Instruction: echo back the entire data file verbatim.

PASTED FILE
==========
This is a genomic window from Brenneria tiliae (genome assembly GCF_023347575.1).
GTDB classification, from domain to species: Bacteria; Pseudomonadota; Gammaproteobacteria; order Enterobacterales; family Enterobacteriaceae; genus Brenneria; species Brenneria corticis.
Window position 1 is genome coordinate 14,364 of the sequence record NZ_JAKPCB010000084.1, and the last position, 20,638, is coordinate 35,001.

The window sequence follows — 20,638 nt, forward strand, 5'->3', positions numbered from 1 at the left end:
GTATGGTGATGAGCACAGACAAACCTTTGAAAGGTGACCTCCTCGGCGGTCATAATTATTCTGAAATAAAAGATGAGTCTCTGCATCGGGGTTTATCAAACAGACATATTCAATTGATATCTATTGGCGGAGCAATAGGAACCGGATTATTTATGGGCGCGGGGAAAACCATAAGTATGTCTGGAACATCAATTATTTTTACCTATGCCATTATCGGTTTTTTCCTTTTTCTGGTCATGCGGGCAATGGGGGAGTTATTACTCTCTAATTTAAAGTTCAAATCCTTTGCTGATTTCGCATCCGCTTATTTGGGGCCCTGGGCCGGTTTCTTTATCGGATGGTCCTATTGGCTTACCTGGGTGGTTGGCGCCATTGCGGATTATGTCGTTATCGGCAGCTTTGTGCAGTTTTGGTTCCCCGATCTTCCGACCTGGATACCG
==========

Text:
This is a genomic window from Brenneria tiliae (genome assembly GCF_023347575.1).
GTDB classification, from domain to species: Bacteria; Pseudomonadota; Gammaproteobacteria; order Enterobacterales; family Enterobacteriaceae; genus Brenneria; species Brenneria corticis.
Window position 1 is genome coordinate 14,364 of the sequence record NZ_JAKPCB010000084.1, and the last position, 20,638, is coordinate 35,001.

The window sequence follows — 20,638 nt, forward strand, 5'->3', positions numbered from 1 at the left end:
GTATGGTGATGAGCACAGACAAACCTTTGAAAGGTGACCTCCTCGGCGGTCATAATTATTCTGAAATAAAAGATGAGTCTCTGCATCGGGGTTTATCAAACAGACATATTCAATTGATATCTATTGGCGGAGCAATAGGAACCGGATTATTTATGGGCGCGGGGAAAACCATAAGTATGTCTGGAACATCAATTATTTTTACCTATGCCATTATCGGTTTTTTCCTTTTTCTGGTCATGCGGGCAATGGGGGAGTTATTACTCTCTAATTTAAAGTTCAAATCCTTTGCTGATTTCGCATCCGCTTATTTGGGGCCCTGGGCCGGTTTCTTTATCGGATGGTCCTATTGGCTTACCTGGGTGGTTGGCGCCATTGCGGATTATGTCGTTATCGGCAGCTTTGTGCAGTTTTGGTTCCCCGATCTTCCGACCTGGATACCG